By Young Smith
Featured Art: Two Boys Watching Schooners by Winslow Homer, 1880
If I had a brother, he would be called Enoch or Ephraim—
a name alive with the wisdom of some long forgotten past.
Though older than me, there would be no gray yet in his beard.
There would be no lines on his face, and his full hair—
not thinning yet, like mine—would be brown as the wings
of a thrush. He would whisper Roethke in his sleep,
my brother Ephraim or Enoch, and his poetry would lift
the weight of old bruises from my eyes. He would visit
our father’s grave and feel none of my dark anger there.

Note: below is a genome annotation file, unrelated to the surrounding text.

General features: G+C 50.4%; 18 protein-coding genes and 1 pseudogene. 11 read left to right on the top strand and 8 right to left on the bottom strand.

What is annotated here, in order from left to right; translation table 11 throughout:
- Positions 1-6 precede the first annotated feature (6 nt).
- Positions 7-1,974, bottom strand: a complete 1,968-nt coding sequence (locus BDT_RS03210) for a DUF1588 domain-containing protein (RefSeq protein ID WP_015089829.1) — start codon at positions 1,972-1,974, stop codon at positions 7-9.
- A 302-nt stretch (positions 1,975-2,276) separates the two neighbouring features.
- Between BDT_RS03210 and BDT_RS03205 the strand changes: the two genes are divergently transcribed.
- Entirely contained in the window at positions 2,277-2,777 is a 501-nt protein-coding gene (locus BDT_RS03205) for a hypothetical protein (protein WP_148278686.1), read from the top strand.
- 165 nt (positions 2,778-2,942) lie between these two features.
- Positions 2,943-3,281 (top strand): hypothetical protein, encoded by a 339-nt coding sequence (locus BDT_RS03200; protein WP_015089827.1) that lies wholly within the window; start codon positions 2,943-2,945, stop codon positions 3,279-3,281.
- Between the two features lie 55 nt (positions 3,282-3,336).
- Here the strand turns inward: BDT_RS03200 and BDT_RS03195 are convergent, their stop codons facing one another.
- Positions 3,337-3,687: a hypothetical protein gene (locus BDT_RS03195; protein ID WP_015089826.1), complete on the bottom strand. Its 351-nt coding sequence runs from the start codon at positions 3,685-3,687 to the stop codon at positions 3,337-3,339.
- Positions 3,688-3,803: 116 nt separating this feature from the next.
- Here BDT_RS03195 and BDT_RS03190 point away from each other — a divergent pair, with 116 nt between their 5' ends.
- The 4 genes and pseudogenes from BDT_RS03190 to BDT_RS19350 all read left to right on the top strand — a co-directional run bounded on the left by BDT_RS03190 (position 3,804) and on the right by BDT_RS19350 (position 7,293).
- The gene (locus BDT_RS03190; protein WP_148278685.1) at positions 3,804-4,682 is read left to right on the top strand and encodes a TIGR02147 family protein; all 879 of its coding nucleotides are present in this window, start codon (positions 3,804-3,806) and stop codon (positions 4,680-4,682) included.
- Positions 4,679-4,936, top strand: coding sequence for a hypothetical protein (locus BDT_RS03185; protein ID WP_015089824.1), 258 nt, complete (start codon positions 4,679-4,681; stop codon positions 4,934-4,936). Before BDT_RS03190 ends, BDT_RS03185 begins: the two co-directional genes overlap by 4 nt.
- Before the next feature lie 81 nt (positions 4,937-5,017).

He would sing the dead man’s favorite songs, recalling
only his happiest hours. He would have learned to live gently,
my brother, and would teach me that secret with nothing more
than a nod or a warm arm across my shoulders. You, Enoch; you,
Ephraim—how I long for the cool press of your hand on the back
of my neck, my good brother, my quiet companion of cruel nights.
Young Smith has received fellowships from the NEA and the Kentucky Arts Council. His poems have appeared in Poetry, Beloit Poetry Journal, The Iowa Review, Pleiades, Crazyhorse, The Harvard Divinity Bulletin, American Literary Review, Arts & Letters, Atlanta Review, The Midwest Quarterly, The New Orleans Review, and other publications. He is author of the collection, In a City You Will Never Visit, published by Greencup Books. He is an associate professor of English at Eastern Kentucky University, where he is a core faculty member with the Bluegrass Writers Studio, a low-residency MFA program.
Originally appeared in NOR 20.